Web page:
banks do not always determine what happens in credit markets.
tightened in 2005 and 2006, but creative financing on Wall Street blunted
the impact, said Robert Barbera, the chief economist of ITG, a research
firm. The collapse of that option in the last 90 days means the entirety
of that tightening is arriving now, and there is a violent tightening going
Of course, this
phase will pass. The insurance companies and pension funds that are the traditional
buyers of bonds always have money coming in, from interest payments and bond
maturities, as well as from new business, and they will have to put it to
is that lenders move in great caravans between two extreme points, which we
can call stringency and accommodation, said Mr. Grant, recalling how
hard it was for companies to get loans as recently as 2002.
move back to accommodation one day, he said, but for now it appears that risky
borrowers,whether of the corporate or individual variety, will discover that
its much more difficult to find someone to lend money to them.
good time for a squeeze: From The Economist print edition
of August 2:
Tighter credit conditions are just what the markets need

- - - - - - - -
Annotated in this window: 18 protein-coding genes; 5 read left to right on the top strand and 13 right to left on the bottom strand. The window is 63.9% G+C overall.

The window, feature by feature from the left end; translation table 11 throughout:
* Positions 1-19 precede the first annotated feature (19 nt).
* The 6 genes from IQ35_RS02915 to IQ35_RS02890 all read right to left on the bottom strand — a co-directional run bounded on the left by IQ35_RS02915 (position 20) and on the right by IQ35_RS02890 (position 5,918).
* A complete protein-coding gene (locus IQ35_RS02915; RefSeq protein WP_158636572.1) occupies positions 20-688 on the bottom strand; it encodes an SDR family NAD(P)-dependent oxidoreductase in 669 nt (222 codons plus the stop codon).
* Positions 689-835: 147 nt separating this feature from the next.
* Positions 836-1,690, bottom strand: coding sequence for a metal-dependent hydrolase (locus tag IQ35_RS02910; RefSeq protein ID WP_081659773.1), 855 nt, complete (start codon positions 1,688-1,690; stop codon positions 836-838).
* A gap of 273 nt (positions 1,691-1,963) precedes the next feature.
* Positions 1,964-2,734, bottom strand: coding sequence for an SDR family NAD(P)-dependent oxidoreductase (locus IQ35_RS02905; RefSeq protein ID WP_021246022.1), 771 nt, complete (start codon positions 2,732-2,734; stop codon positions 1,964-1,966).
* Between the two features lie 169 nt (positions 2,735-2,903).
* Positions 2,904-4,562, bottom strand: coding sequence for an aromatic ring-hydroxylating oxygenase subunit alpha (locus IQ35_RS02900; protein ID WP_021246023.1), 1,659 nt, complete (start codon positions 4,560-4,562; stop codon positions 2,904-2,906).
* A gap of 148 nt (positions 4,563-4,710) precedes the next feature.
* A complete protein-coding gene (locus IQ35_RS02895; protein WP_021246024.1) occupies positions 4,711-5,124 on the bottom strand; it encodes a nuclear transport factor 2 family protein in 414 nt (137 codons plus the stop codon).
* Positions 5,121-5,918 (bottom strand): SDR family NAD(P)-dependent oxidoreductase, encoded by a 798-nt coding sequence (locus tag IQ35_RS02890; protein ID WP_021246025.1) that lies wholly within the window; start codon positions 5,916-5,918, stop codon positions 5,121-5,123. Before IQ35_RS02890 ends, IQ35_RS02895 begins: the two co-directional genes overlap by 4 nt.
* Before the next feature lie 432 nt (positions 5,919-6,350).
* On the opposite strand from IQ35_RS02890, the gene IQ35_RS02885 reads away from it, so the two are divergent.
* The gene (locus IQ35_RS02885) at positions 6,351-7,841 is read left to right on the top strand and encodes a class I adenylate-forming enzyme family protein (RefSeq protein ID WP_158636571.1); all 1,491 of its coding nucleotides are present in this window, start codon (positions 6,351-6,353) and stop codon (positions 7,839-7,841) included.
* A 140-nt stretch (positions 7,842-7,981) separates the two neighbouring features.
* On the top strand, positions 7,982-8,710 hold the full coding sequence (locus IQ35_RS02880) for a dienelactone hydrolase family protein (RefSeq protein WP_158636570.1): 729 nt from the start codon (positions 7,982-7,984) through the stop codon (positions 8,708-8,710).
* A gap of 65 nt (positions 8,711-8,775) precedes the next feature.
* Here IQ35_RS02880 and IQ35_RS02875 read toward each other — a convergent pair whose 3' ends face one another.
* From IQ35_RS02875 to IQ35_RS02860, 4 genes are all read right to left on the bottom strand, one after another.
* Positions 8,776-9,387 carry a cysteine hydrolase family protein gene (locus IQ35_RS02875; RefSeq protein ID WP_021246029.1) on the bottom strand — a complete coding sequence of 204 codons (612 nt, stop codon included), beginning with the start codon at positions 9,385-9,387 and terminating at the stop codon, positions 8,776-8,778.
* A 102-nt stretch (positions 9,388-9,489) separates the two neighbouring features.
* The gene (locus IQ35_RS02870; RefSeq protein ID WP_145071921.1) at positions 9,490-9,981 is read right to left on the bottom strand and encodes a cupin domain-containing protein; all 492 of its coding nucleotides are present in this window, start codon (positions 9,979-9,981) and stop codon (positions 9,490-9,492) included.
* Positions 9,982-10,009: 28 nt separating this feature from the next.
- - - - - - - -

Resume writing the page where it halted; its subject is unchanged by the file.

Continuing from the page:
investors might not agree, but the recent sell-off in financial markets is
good news. It may, at last, have brought people to their senses. For the past
few years, too much money has been lent too cheaply and too easily to too
many people, whether it was speculators trying to make a fast buck in Miami
condominiums or private-equity groups financing their latest multi-billion-dollar
takeover. This wake-up call came too late to save the American housing market
from frenzy and subsequent bust. But it may have arrived in time to stop the
takeover boom getting out of controland when the world economy is strong
enough to cope with the consequences.
Watch out for
the American consumer
The big question
now is how serious those consequences are likely to be. The impact on debt
markets themselves will be big (see article below). As standards are tightened,
many of the reckless practices that have become the norm in corporate lending
will be abandoned. We will now hear a lot less about firms getting covenant
lite loans, under which lenders give up their rights to monitor the